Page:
The games Republicans have been playing with congressional redistricting have and will continue to make it difficult for Democrats to take the House.
On Monday, the U.S. Supreme Court took a small step to remedy that by “striking down two congressional districts in North Carolina because race played too large a role in their creation,” according to an AP story.
The justices ruled that Republicans who controlled the state legislature and governor’s office in 2011 placed too many African-Americans in the two districts. The result was to weaken African-American voting strength elsewhere in North Carolina.
Justice Elena Kagan, writing for the court, said the state did not offer compelling justifications to justify its reliance on race in either district.
In making their decision, the Supreme Court justices upheld a lower court decision that had “previously struck down the two districts.”
The court unanimously affirmed the lower court ruling on District 1 in northeastern North Carolina. Kagan wrote that the court will not “approve a racial gerrymander whose necessity is supported by no evidence.”
The justices split 5-3 on the other district, District 12 in the southwestern part of the state. Justice Clarence Thomas joined the four liberal justices to form a majority. Chief Justice John Roberts and Justices Samuel Alito and Anthony Kennedy dissented. Justice Neil Gorsuch did not part in the case.
If I understand the decision correctly, it would have been okay for North Carolina to redistrict for political reasons, but not predominantly on the basis of race.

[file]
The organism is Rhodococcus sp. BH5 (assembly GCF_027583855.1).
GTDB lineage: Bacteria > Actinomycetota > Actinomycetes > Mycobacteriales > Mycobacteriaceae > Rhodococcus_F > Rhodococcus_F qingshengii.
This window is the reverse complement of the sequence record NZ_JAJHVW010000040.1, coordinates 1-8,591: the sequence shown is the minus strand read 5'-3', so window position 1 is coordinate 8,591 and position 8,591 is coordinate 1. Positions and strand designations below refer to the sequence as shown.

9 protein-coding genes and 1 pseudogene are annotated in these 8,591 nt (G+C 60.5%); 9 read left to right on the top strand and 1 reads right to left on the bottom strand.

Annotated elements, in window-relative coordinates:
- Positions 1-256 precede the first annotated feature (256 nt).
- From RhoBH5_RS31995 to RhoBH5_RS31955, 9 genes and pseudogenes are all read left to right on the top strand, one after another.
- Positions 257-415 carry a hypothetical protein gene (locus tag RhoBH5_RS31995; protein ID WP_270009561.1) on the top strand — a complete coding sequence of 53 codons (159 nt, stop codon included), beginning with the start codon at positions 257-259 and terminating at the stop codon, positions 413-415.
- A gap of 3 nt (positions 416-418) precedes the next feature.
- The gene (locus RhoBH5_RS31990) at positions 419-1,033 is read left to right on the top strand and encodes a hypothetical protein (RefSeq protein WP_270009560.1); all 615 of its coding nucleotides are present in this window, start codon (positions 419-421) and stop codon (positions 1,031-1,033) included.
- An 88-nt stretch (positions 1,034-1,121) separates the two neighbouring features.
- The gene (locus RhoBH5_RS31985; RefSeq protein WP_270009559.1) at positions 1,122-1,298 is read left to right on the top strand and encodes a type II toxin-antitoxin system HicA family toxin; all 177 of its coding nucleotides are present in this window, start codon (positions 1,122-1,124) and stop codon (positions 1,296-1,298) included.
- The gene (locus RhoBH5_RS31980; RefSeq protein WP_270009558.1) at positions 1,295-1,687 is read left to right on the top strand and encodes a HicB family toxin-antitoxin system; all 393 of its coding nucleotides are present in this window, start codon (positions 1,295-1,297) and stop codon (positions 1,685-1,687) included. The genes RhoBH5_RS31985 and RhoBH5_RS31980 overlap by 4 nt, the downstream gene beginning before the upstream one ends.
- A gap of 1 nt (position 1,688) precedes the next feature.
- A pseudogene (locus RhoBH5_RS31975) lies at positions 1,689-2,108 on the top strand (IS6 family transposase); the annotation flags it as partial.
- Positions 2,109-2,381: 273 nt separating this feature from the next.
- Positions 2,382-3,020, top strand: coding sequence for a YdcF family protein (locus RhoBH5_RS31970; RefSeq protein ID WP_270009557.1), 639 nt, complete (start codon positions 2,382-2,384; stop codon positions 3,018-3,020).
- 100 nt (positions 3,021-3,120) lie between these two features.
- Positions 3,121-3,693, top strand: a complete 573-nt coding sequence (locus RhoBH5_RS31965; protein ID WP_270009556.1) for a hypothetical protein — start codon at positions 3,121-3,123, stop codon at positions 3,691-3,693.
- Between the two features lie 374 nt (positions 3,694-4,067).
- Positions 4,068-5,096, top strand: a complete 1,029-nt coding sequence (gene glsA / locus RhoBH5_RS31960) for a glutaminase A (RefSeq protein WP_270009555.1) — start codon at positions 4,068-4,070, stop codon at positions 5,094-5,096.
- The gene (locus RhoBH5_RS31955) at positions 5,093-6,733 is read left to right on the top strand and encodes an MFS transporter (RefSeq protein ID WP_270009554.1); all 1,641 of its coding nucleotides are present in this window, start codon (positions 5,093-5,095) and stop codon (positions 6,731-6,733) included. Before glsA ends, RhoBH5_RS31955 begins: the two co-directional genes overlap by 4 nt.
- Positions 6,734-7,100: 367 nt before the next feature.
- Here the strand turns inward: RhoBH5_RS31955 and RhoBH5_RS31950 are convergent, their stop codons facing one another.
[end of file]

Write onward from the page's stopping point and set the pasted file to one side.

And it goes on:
The state insisted that race played no role at all in the creation of one district. Instead, the state argued that Republicans who controlled the redistricting process wanted to leave the district in Democratic hands, so that the surrounding districts would be safer for Republicans.
“The evidence offered at trial…adequately supports the conclusion that race, not politics, accounted for the district’s reconfiguration,” Kagan wrote.
Alito said in dissent that the evidence instead shows that the district’s borders “are readily explained by political considerations.”
While I applaud the court striking down two districts gerrymandered to weaken the influence of African American voters, I am mystified that gerrymandering with the stated goal of benefitting one political party or another is permissible.
Shouldn’t the goal of drawing congressional boundaries be to encourage fairness in the voting process using some sort of relatively unbiased criteria?
The state of North Carolina appears to be saying in this case that yes they rigged the rules on the basis of partisan politics but not on race, so we’re cool. Crazy.